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Teenage Mutant Ninja Turtles: Turtles in Time Re-Shelled Review2
by Brad Shoemaker on
This remade version of the Turtles' second arcade beat-'em-up is technically competent but not particularly exciting.
If you pumped your share of quarters into any of the innumerable beat-'em-ups of yesteryear's arcades--games like Final Fight, Double Dragon, and Teenage Mutant Ninja Turtles--then a high-definition 3D update to any one of those games might sound like a great idea to you. But that's probably because you haven't played any of those old games since they were popular and thus have not yet come to the belated realization that these games are actually pretty simple and boring by today's standards.
Such is the new Xbox Live Arcade remake of the second Ninja Turtles arcade game, Turtles in Time. The game has been "re-shelled" with bland 3D graphics (at the expense of the more memorable 2D originals), and you can now attack along the Y axis in addition to the X, but otherwise this is the same four-player bash-fest filled with Shredder, Krang, and countless Foot Clan ninjas that you banged your head against in the early '90s. In terms of game mechanics this is a competently made game, but that doesn't make it very exciting to play.
Like the original game, you can beat Re-Shelled in 90 minutes or less, as you jump through time from prehistory to a medieval pirate ship, the Old West to a spaceship in the future. But you're pretty much fighting the same Foot Clan grunts on every single level. Come to think of it, there aren't even any decent cutscenes in here to explain why you're bouncing from one epoch to the next. The whole game feels sort of thrown together and by-the-numbers.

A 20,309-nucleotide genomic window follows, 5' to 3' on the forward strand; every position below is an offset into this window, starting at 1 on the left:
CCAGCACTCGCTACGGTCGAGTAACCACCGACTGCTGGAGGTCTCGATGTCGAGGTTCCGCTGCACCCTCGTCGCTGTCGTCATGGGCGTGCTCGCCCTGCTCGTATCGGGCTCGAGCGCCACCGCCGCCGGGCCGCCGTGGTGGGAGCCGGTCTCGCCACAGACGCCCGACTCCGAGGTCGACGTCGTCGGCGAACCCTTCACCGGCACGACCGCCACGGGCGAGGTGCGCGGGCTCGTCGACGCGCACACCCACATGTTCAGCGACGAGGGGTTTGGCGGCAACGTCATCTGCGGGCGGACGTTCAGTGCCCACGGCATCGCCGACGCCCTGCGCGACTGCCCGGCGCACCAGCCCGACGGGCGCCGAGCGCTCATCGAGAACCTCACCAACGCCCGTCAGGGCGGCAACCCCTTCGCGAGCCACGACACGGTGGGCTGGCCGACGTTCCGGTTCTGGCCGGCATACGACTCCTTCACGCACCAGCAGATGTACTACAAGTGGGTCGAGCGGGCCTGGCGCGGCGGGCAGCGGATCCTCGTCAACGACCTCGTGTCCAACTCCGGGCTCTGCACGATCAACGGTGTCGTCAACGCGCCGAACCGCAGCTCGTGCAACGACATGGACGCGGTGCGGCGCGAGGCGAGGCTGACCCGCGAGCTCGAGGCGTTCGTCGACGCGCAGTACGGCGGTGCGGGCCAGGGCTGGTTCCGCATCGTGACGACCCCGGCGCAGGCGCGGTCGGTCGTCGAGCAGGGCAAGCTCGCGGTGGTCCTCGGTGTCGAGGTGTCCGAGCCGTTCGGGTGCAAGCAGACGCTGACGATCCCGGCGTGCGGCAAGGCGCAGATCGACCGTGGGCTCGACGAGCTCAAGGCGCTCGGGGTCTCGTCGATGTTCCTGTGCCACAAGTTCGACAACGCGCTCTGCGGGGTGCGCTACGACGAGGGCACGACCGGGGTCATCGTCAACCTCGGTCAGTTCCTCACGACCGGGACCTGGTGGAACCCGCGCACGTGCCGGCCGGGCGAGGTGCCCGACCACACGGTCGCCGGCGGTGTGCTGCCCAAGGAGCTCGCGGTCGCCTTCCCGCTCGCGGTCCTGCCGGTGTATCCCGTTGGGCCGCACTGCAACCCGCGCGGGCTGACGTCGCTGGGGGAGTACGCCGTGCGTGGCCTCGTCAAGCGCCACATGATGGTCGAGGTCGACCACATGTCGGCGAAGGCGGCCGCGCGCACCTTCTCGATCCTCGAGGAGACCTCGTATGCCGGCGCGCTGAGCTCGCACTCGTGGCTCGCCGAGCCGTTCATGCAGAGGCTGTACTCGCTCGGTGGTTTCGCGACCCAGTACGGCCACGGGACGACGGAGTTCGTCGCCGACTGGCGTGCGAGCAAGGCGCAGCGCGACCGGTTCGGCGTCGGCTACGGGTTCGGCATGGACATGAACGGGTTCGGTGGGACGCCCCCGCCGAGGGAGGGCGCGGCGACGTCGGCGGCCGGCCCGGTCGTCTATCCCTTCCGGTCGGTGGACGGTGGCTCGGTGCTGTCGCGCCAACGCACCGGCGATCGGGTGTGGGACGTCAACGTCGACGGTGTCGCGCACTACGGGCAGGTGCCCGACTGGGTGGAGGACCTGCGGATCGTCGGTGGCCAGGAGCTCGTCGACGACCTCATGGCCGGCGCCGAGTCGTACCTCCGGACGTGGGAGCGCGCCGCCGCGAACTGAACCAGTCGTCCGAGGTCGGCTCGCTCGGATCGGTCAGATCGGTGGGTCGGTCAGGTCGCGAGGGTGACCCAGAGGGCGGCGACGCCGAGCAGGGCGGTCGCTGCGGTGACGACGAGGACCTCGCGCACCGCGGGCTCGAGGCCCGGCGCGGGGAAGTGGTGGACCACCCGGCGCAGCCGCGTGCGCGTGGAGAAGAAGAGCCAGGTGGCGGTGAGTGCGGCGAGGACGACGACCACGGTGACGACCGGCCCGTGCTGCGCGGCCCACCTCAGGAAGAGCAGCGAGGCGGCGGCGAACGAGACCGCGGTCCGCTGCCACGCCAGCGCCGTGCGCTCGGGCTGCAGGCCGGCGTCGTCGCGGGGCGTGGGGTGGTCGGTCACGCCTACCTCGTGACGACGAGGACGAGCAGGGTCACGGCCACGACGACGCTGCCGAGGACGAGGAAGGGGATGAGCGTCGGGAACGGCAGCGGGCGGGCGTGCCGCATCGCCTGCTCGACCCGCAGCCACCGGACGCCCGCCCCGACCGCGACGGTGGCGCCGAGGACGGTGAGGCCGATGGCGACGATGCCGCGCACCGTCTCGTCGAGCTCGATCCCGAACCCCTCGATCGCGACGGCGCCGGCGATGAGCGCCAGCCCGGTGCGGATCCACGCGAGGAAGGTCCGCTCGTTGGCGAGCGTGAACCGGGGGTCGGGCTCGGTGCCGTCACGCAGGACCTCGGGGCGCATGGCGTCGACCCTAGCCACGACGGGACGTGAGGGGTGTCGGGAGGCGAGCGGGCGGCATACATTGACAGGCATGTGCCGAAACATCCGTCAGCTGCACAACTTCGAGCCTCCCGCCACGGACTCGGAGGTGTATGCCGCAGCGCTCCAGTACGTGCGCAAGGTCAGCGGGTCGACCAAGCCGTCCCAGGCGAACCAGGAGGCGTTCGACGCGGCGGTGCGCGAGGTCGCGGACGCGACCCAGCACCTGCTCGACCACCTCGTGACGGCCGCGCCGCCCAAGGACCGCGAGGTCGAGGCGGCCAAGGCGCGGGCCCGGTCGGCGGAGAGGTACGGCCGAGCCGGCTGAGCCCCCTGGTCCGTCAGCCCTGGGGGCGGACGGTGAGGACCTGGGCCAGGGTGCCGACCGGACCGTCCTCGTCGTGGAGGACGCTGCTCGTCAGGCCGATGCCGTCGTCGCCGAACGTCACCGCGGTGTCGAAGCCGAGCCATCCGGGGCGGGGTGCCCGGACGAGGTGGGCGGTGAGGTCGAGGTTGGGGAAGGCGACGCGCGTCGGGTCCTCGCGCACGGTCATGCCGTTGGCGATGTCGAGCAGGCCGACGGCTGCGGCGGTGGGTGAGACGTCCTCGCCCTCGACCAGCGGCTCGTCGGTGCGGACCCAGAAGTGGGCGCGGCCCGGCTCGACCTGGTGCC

The four turtles do have slightly different attributes corresponding to attack speed, range, and so forth, but there's not a lot of depth to the combat. You can grab an enemy and pound him on the ground or throw him into the screen, and do a leaping attack that will knock down any opponents in front of you. But you can also pretty much button-mash your way through the entire game, which gets even easier as you add more players. The game is perfectly functional over Xbox Live, for what it's worth.
The most damning thing about Re-Shelled to me personally is the absence of the original arcade game and its sprite-based graphics. Recent remakes like R-Type Dimensions and Secret of Monkey Island have done a fantastic job of letting you transition seamlessly at the touch of a button between the gussied-up new visuals and the retro originals. Here, you're stuck with just the new 3D graphics, which are poorly detailed and would have been better served with a cel-shading effect, which would have at least evoked a cartoon or comic-book feel. It's also important to note (if only for the sake of nostalgic purists) that this is a remake of the original arcade game and not the Super NES version, so it lacks the extra content added to the latter game.
Re-Shelled is stuck in this weird in-between place where it does no nostalgic service to the original game but also fails to bring anything new whatsoever to this simplistic genre. It does what it does well enough, but what it does just isn't that impressive anymore. On the upside, Microsoft is issuing the value of this game as a rebate to anyone who buys all five of the Summer of Arcade releases. If you're such a person, you could at least consider Turtles in Time a middling freebie.